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I used a flexible 320 grit disc to clean the mating surfaces. There is a great deal of opinion out there regarding what and what not to use to clean the mating surfaces. I tried a razor blade but the gasket was so stuck I could not get it off with the razor blade without being to aggressive and scratching the head so I went with the 320 flexible disc which worked well and left minimal swirl.

My goodness, 320 grit!? On the head/block mating surfaces? That's likely your problem. You need to work your way up to about 1500 grit to give the those surfaces a nice finish.

What color is the smoke right now, after all this work? Is it constant? I'd say you might even have a cracked head or block which is only coincidental to the fire. I seriously doubt the fire actually caused this problem if it didn't even melt the valve cover, it's probably just one of those things that happens at the same time as something else and makes a guy say "huh?"
 

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Since the smoking started after installing new head gasket, I'm thinking something is wrong in this area. Remove head and LIGHTLY emery mating surfaces to clean. Clean and install head with 3 bolts finger tight. Go around mating surfaces with .005" feeler. This should NOT go into joint. Remove head and inspect top of tapped holes for any threads that may have pulled up. Flat file or countersink (recommended) as nec. I'd run a tap into the holes also. Wire brush bolts and put an anti-seize compound on threads. Install bolts and remove to spread anti-seize, wipe any excess off of block. Put anti-seize under head of bolt, install washers & rotate washer a turn, then anti-seize bottom of washers. Install gasket, spacers, and head. Snug bolts with VERY LIGHT wrench pressure. Torque in "star" pattern to around 8 ft-lb. Go around again at 12 ft-lbs, then 14 ft-lbs, then your 15.5 ft-lbs. Go around one more time at 15.5 ft-lbs. Run engine, maybe 1/2 throttle, to get to operating temperature. Shut down, allow to cool to ambient temperature, and re-torque your heads.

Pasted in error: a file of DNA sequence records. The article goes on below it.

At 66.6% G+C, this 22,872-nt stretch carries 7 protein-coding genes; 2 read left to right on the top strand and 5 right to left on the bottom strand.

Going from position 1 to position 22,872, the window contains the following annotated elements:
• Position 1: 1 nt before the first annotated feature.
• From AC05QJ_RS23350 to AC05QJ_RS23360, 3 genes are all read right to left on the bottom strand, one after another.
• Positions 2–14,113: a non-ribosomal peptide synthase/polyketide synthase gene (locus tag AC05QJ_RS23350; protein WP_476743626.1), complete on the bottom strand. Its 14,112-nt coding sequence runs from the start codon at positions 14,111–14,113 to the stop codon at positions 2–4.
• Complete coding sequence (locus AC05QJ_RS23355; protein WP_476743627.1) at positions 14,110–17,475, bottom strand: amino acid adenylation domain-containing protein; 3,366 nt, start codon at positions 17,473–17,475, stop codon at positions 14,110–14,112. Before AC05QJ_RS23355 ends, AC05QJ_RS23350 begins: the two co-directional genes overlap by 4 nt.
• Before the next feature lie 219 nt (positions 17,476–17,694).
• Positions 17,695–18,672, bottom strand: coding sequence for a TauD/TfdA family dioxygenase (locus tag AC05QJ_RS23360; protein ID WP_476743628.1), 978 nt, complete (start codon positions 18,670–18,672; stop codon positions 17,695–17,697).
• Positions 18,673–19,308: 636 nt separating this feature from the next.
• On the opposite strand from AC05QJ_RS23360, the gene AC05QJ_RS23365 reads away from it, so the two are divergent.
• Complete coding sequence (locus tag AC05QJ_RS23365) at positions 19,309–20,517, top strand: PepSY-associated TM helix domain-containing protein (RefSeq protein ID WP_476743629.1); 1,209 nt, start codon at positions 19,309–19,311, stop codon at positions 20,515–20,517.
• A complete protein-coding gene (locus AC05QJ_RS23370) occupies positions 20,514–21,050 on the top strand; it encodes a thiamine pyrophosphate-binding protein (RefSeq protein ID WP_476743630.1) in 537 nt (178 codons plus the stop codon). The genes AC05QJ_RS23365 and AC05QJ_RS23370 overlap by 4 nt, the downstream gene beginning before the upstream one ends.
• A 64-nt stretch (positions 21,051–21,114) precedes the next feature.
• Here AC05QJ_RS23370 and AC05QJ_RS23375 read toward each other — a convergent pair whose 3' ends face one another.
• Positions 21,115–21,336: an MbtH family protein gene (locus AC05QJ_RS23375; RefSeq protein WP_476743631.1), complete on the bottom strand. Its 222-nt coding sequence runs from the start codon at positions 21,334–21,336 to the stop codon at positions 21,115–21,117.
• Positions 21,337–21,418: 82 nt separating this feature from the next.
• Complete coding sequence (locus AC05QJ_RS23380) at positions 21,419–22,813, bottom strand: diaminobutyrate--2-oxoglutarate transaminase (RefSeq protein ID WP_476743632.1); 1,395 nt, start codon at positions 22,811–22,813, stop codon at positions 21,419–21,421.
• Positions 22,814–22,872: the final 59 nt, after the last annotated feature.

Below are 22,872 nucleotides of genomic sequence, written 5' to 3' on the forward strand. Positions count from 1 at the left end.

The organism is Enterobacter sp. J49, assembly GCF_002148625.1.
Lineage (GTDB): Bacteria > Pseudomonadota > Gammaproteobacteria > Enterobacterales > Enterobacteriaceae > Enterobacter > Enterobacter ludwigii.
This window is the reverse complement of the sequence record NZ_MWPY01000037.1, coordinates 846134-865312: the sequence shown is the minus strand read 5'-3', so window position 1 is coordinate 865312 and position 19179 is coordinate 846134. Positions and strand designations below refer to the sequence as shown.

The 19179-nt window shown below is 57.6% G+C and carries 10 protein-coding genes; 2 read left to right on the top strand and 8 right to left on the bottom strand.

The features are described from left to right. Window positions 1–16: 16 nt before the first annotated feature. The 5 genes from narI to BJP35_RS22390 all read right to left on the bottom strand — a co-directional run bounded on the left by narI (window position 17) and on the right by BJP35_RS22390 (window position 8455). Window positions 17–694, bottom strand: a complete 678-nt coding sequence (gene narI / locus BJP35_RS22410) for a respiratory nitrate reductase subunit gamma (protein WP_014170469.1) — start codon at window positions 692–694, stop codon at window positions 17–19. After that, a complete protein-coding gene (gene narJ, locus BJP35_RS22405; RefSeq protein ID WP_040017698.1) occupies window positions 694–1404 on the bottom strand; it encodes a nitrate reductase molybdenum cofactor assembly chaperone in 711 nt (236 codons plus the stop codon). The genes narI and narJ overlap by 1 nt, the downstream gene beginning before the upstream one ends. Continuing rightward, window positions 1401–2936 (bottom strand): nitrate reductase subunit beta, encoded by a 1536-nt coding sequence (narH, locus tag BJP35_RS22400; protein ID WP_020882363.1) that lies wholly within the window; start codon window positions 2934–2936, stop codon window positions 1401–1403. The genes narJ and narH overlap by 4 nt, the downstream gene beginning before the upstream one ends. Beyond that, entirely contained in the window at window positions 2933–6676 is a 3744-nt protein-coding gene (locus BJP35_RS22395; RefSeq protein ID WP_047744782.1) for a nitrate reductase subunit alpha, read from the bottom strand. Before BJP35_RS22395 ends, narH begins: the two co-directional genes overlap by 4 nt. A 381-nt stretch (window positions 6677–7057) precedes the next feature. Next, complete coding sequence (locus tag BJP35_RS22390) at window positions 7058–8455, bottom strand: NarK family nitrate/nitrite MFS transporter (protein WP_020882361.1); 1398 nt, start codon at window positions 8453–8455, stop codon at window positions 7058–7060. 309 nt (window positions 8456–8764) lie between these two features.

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I only pushed the rpms to spec which is 3400, could I have still blown the engine? I'm ok with that if that is the case, I just need to know so I can move on if that is what needs done.
If you just upped the rpms to 3400, then that shouldn't have caused a problem with your engine.
 

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As mentioned do a compression check. I would also use a radiator tester and pressurize the cooling system. You need to do some diagnostics before you tear into the engine.
 

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Discussion Starter #45
Orcus79, yes a huge bummer, doubt I have it in me to trouble shoot more. I think I'm going to just part it out unless others convince me otherwise:

dixie460, I suppose I can take the heads off again and try to resurface, its going to be awhile till I have the time and energy to do this. Frankly I'm tired of throwing time and parts at this thing and I'm about ready to throw in the towel since I'm less than 50% sure resurfacing the mating surfaces is going to do it. Smoke is a constant white cloud. I have not ran it for more than 10 min since the amount of smoke is startling, probably scaring my neighbors. Maybe I need to run it longer to burn off what is in there??? I'm also thinking that the smoke is not directly related to the fire, what I do think is related to the fire is it would not run at >2700 RPM after the fire?